my rail odyssey to the Baltics

Think of those wonderful train experiences, the classic rail-road odysseys that fill your heart with joy. Forget, for a moment, that the Orient Express doesn’t go east these days and that the Flying Scotsman might be a replacement bus service. Modern rail travel can still be magical. When I hear that a new high-speed line is being built to connect Warsaw with Vilnius, Riga and Tallinn, I know what I want to do. I’d like to go from London to the Baltic States by rail before it gets slimy and swanky (the line is due to open in 2028). I want the whiff of the Soviet times, a bit of what the Germans say Ostalga. Having recently done London to Marrakech by train, I know that there is no rush, and that there is extra joy to be gained from well-chosen stops. I take a map.


Over the past few years, there has been a boom in new rail services in Europe, driven in part by environmental regulation, but also by consumer demand for flight-free options. France, for example, has banned short domestic flights where a train journey of less than two and a half hours is available. New night crossings connect Amsterdam to Austria, and Paris to Berlin. Stockholm is directly connected to Hamburg and Berlin, making London accessible within 24 hours.

Related: A local’s guide to Vilnius, Lithuania: the best bars, culture and budget hotels

Going over the map, I start to get excited. My objective is clear: the Suwałki Gap, the narrow land corridor where Poland meets Lithuania, the only land link between the democracies of the Baltic States and western Europe. Belarus is on one side of this 70 mile wide pollutant, and on the other side is Russia’s Kaliningrad, a heavily militarized enclave. This gun-lined ginnel has long been strategically vital: part of Napoleon’s Grande Armée marched through it in June 1812, then scuttled in the opposite direction six months later leaving half a million dead behind. Now war in Ukraine has focused his attention again.

I find out that a railway runs from Warsaw to go around the Belarusian border and then stops at the Lithuanian border village of Mockava. Passengers must then cross the platform and take an old Soviet gauge service into Vilnius. It sounds irresistible.

I start at London St Pancras, a contemporary station neatly divided into George Gilbert Scott’s Gothic revival masterpiece of 1876, now the Renaissance hotel. Departing by Eurostar at 8.15am, I’m in Brussels Midi before lunchtime. This station doesn’t get my pulse racing, but I have an hour to kill so I wander off and find the Midi market, which does. This is the place to buy supplies: samosas, olives and huge fruit punnets for a few euros.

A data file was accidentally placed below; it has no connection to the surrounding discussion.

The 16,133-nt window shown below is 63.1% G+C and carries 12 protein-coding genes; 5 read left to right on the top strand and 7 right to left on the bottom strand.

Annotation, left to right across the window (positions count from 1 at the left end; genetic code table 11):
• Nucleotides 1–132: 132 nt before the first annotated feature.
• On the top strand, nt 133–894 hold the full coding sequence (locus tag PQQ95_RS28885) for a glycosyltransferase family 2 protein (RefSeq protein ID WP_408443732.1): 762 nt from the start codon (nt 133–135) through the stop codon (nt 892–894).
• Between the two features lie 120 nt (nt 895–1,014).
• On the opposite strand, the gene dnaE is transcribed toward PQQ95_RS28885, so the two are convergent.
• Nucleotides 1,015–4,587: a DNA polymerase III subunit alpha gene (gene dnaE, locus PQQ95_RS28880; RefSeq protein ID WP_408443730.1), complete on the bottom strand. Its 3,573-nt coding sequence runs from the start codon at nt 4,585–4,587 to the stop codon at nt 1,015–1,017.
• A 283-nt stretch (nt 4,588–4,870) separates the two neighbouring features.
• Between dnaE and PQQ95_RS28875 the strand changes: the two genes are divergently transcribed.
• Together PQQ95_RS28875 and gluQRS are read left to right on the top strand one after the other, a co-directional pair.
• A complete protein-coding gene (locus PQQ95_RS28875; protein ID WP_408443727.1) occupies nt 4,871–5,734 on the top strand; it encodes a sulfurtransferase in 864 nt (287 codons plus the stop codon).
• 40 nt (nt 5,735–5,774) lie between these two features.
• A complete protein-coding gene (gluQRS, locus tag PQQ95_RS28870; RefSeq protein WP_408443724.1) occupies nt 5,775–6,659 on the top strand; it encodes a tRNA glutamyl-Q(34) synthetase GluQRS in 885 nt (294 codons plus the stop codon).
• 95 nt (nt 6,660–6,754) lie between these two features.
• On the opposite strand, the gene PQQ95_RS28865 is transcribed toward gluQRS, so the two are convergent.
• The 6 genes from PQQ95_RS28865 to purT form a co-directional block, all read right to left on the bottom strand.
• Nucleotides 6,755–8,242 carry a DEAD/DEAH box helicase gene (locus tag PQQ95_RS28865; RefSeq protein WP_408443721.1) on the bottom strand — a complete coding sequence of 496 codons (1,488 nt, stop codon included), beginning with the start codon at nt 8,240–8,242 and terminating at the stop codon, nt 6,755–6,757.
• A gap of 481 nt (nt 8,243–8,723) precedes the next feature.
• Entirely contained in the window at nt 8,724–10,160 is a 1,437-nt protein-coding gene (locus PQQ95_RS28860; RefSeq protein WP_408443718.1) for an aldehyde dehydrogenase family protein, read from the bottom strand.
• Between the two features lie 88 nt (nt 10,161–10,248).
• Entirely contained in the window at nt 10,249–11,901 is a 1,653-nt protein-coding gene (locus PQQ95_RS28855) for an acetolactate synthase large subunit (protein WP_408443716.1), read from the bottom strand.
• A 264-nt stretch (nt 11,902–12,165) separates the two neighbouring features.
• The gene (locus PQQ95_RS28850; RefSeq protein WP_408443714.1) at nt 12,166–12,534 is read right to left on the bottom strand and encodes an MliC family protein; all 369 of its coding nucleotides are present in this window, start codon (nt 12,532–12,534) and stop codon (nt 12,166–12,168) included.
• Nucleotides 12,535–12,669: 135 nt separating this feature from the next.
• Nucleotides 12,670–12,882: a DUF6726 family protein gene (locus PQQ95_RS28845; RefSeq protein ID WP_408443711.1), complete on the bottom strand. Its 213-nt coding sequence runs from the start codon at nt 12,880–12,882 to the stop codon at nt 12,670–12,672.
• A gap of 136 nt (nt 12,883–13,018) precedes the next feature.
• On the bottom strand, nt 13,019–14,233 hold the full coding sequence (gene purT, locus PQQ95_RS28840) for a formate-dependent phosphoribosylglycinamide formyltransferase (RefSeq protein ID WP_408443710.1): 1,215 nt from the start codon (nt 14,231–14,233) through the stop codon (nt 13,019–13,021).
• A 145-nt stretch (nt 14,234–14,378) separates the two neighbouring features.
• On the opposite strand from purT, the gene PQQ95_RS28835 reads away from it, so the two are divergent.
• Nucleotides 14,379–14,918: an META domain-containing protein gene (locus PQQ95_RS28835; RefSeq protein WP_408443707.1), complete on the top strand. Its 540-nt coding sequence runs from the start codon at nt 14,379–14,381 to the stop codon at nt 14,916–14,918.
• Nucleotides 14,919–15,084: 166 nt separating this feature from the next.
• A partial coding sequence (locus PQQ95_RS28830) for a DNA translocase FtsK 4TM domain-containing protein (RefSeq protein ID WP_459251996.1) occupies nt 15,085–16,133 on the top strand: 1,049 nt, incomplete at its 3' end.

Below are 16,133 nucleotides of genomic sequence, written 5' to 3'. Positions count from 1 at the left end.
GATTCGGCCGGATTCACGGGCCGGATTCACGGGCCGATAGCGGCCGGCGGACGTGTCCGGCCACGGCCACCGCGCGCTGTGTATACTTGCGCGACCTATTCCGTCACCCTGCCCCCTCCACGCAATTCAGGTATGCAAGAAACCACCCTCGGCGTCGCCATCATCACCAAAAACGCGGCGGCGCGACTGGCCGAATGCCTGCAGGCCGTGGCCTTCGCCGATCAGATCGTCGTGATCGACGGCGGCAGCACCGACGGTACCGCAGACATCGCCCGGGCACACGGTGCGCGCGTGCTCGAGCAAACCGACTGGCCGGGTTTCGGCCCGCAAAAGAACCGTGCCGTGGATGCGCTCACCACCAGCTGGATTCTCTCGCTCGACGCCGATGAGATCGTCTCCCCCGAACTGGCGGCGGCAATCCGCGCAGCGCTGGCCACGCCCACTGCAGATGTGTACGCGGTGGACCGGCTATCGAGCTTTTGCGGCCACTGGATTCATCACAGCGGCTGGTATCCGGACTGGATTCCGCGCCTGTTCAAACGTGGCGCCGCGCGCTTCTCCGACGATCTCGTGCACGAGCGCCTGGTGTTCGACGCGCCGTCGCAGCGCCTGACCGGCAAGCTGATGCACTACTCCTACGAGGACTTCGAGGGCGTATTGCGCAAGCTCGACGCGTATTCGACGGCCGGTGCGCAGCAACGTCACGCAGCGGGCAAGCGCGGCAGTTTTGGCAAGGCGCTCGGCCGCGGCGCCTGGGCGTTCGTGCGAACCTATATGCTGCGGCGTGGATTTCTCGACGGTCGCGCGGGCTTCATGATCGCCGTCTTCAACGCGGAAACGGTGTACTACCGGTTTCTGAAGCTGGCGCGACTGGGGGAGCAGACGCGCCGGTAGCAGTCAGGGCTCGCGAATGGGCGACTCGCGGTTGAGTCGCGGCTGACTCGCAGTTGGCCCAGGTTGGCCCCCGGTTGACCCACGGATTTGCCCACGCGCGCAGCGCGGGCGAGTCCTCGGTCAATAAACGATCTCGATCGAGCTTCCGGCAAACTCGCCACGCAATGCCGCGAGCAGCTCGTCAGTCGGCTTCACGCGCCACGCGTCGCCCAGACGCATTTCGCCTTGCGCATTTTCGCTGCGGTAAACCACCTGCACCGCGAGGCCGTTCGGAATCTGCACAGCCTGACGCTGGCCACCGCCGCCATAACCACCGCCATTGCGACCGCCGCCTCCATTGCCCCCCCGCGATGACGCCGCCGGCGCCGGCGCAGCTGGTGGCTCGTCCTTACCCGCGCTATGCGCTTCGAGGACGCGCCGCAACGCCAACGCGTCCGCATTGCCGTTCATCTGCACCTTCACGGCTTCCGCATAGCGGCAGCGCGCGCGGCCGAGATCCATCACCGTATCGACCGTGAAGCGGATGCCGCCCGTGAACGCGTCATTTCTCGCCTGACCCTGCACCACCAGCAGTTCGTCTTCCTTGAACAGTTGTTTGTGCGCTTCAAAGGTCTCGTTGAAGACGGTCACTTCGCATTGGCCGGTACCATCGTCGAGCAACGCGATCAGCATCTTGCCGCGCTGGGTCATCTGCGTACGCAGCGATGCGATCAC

Wrocław station alone is worth a stop, mixing Indo-Saracenic towers with wooden huts and vaulted ceilings.

I have some security guards going on the Cologne train with me, which is positive: the last time I got this service my bag was stolen and the German police consoled me, “It happens all the time”. On this occasion​​​​ I take better care, jumping off at Cologne for a quick visit to the cathedral, the largest church facade in the world begun in 1248 and completed a century later. In the late afternoon, I’m on the train in Berlin, going on a modern tour de force: Hauptbahnhof, a multi-level geometric dazzle of trains, elevators and shops. After a night in a hotel near the station, there is time for a power walk to the Reichstag and the Brandenburg Gate before I catch the train to Poland.

After spending a full day traveling, I’m slowing down, determined to spend time exploring cities that are new to me. First up is Wroclaw, which the train conductor tells me is pronounced “vrot-swaff”. The station alone is worth a stop, a 19th-century Silesian masterpiece that somehow blends Indo-Saracenic towers with wooden booths and vaulted ceilings. This was once the German town of Breslau where William Stern devised the concept of IQ and Hitler gave a speech from the balcony of the Hotel Monopol. Much of the medieval town center survived the second world war and that’s where I live. This part is the most worth visiting, strolling the cobbled streets past upscale properties, then down to the islands in the Oder River, all connected by footbridges with some great restaurants and cafes.